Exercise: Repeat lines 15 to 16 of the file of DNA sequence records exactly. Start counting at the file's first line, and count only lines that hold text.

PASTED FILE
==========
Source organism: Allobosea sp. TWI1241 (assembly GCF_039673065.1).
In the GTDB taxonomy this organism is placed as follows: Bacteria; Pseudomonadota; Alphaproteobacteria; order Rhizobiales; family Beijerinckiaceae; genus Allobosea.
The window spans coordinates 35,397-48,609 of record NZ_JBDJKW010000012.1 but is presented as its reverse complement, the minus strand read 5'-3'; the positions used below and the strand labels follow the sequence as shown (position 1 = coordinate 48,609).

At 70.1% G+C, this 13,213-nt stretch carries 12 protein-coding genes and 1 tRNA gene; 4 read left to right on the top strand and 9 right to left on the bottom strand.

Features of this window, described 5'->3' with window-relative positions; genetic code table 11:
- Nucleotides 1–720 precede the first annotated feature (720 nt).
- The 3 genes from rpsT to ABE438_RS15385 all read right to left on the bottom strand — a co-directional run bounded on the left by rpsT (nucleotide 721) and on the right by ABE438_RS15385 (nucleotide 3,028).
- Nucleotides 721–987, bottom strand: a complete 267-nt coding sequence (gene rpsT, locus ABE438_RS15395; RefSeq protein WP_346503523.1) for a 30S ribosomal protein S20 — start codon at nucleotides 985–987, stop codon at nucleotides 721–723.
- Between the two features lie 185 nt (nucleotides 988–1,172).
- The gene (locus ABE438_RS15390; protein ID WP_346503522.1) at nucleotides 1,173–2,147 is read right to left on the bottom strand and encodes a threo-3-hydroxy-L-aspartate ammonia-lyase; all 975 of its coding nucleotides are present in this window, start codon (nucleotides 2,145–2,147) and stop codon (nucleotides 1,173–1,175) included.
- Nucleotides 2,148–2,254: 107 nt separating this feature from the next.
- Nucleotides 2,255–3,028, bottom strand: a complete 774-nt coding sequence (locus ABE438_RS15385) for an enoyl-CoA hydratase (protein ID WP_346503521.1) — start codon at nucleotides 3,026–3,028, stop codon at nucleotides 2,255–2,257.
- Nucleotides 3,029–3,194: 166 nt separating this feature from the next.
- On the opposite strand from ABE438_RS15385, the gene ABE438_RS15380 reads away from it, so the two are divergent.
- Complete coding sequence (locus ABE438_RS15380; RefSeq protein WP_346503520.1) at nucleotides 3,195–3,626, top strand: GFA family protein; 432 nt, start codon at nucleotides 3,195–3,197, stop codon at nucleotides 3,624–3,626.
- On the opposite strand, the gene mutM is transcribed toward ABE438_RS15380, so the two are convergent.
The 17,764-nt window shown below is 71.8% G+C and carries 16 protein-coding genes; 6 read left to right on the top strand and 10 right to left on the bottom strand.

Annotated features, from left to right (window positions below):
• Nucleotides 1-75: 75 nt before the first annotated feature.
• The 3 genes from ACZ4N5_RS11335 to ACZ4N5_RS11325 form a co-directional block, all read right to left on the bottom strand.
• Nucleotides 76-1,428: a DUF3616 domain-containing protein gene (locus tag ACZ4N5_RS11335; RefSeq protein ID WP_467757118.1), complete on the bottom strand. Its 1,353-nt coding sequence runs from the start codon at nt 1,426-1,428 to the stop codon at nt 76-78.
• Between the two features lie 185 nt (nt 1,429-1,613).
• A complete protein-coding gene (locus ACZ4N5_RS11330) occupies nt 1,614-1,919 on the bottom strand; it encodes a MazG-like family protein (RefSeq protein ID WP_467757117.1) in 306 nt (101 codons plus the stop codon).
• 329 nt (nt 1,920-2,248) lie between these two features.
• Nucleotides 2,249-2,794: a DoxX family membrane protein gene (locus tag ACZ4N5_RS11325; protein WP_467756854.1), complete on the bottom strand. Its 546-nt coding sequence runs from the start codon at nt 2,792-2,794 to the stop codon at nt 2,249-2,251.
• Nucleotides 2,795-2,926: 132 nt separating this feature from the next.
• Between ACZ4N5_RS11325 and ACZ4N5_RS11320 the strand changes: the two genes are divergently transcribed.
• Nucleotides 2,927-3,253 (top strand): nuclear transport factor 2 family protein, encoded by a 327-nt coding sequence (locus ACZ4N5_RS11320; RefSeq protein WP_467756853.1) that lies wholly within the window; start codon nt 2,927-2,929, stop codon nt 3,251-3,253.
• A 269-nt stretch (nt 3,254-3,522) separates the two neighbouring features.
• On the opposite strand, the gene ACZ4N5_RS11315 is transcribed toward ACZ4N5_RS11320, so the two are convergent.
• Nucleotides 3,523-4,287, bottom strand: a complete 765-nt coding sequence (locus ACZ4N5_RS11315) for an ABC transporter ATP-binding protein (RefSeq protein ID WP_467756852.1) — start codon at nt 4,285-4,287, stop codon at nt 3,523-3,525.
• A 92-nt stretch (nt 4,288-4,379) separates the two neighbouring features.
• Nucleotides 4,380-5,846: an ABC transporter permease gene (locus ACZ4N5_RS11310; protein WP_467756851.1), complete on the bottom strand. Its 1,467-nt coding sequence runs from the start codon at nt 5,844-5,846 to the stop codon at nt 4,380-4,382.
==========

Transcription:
- Complete coding sequence (locus ABE438_RS15380; RefSeq protein WP_346503520.1) at nucleotides 3,195–3,626, top strand: GFA family protein; 432 nt, start codon at nucleotides 3,195–3,197, stop codon at nucleotides 3,624–3,626.
- On the opposite strand, the gene mutM is transcribed toward ABE438_RS15380, so the two are convergent.